Missives from a Colonial past

Old-world charm: (Clockwise from top) A postcard of Flora Fountain, Bombay Series II; Tanaji's Vow fro m Chhatrapati Shivaji Maharaj Album series, 1926; and The Parsees from The Peoples of Bombay, 1944

Old-world charm: (Clockwise from top) A postcard of Flora Fountain, Bombay Series II; Tanaji's Vow fro m Chhatrapati Shivaji Maharaj Album series, 1926; and The Parsees from The Peoples of Bombay, 1944  

A collection of postcards maps the social and cultural history of the country through the pre-Independence era

“I do not wish to exchange any more post cards with you,” read the words scribbled underneath a photograph of the Royal Palace in Bangalore, from 1907. The message leaves room for contemplation, and fuels the imagination. Did the exchange truly stop there? Snippets from 1892-1947 line the exhibition walls as part of the Serendipity Arts Festival 2018. In the form of postcards, they hold both answers and questions about a distant past.

Glimpses of history

The festival (which launches today) in collaboration with the Alkazi Collection of Photography, currently has on display an exhibition titled, ‘Ephemeral: New Futures for Passing Images’. Co-curated by historian Omar Khan and Rahaab Allana from the Alkazi Foundation, the travelling show (exhibited in Mumbai, and Delhi), is an extension of their book, Paper Jewels: Postcards from the Raj, launched in August this year.

The book delves into the social, economical, cultural, and national history of the country, pre-Independence through a carefully curated collection of 518 postcards. In a world where visual consumption has overtaken the written word, the exhibition aims to find balance between the two mediums, and provides an insight into the personality of a specific place and its people.

The 1890s saw the rise of the picture-postcard that was closely linked to the creation of photography 50 years prior. Using lithography, collotypes, half-tones, and the Kodak image, the new media form introduced the globe to painters and graphic artists from India, Austria, Britain, France, Italy and the US. For Khan, his curiosity about the mass-produced picture-form began at a paper and postcard fair in Concord, outside San Francisco in 1995. Being a collector of photographs, the historian and author visited the fair and was pleasantly surprised to find a collection of Indian postcards.

He chanced upon a postcard titled ‘Women Baking Bread,’ and was enthralled by the way the artist propped up the charpai on the side of the frame, and used tromp de l'oeil effects for the lantern and cloth, indicating depth. “It transported me right back to my grandmother's house at 5 Queen's Road in Lahore when I was a small boy, and she sat on the verandah shelling peas or rolling chappati dough,” elaborates Khan. The postcard was printed in the year 1898/99 at the Ravi Varma Press in Karla (or Karli), located near Malavli, and was the first in his ever-growing collection.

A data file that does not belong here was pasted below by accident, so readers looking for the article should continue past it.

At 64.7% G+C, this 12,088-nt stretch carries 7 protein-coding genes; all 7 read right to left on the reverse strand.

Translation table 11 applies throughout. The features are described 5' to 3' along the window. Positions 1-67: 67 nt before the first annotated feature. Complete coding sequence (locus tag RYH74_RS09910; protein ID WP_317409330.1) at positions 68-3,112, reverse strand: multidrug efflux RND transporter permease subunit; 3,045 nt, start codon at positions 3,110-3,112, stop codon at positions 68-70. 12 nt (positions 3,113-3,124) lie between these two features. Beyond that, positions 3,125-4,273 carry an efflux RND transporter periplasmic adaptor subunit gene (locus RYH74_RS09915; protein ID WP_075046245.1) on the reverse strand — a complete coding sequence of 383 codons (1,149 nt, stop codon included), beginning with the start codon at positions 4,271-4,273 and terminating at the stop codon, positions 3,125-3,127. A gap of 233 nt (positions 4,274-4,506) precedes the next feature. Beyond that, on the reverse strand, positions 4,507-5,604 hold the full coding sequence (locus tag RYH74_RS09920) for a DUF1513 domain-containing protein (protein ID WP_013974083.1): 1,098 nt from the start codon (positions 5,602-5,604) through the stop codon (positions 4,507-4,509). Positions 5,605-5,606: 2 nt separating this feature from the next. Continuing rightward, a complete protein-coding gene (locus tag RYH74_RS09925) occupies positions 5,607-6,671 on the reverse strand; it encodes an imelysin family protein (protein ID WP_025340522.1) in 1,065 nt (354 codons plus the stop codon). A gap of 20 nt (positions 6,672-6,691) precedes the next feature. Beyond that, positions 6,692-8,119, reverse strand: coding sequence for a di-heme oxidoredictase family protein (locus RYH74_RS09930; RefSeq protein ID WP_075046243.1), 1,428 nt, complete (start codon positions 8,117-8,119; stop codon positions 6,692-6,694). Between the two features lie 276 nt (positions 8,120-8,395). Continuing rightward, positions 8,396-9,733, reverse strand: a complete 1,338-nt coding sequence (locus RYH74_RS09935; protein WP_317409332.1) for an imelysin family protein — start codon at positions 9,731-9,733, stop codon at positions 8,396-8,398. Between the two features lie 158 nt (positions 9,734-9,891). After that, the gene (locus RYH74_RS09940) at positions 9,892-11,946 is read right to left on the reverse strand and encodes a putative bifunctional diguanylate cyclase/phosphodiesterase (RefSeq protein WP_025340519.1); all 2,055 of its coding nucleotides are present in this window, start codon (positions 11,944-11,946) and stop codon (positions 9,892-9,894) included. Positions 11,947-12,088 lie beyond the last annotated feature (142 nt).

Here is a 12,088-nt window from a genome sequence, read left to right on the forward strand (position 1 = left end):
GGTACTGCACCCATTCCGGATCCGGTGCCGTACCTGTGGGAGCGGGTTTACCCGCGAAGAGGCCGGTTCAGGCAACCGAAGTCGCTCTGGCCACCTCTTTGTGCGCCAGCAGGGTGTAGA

Richly detailed

In painted images of Benares, photographs of Calcutta’s Howrah Bridge, a birds-eye view of Amritsar, monuments in Bangalore, valleys in Kashmir, and hills in Ooty, the reader finds himself/herself staring into a time-portal of sorts. Allana points out the racism portrayed in a postcard from Calcutta which mentions how Darwin's theory rings true when one looks at certain individuals from the subcontinent, especially those of a lower social class. “This racist comment bring to light the awful reality of the colonial regime and the ways in which European superiority became psychologically ingrained,” he says.

City of gold

The book also has a collection of postcards that document Bombay’s consistently changing landscape. A black-and-white photograph of the BMC headquarters, and a slice of the then VT Station from the 1900s, shows the abundance of space in an otherwise congested metropolis. “We stayed very close to this in Bombay, it is very nice,” reads a postcard accompanied by a photograph of Apollo Bunder in 1905. The section also documents one of the earliest communities of Parsee gymnasts, and athletes in 1903. One of Khan’s personal favourites is a message on a 1899 postcard called Bori Bunder Station by the Gerhart/Ravi Varma Press, with the message “Magnificent station but far too big for requirements”.

The Ravi Varma Press played a significant role in enhancing postcards as a popular medium of communication in the late-19th and early-20th centuries. It was also passage through which a large number of artists had their work published and recognised. Lithographs of P. Gerhardt’s watercolours were largely used to represent cities like Bombay and characters such as Shakuntala and Damayanti. “Postcards are often the only images and visual access to people and places from long ago, frequently in colour when the range of colour media was very limited,” explains Khan.

Old-fashioned appeal

In a section of the show, chapters of India’s independence are documented in postcards with images of Mahatma Gandhi, Lala Lajpat Rai, Sarojini Naidu, Subhash Chandra Bose, and Annie Besant to name a few. It’s the eternal quality of this medium that let’s one soak in the tactility of these pieces of history. Khan refers to it as an old-age Instagram of sorts, one that lasts beyond a few scrolls. For contemporary audiences, habituated to instant gratification, and immediate communication, this helps us ponder about the interval in between the delivery of messages- where time, almost literally in this case, stood still.

Ephemeral: New Futures for Passing Images, is on display at the Serendipity Arts Festival 2018 from today until December 22.

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Printable version | Apr 7, 2020 1:30:18 PM |

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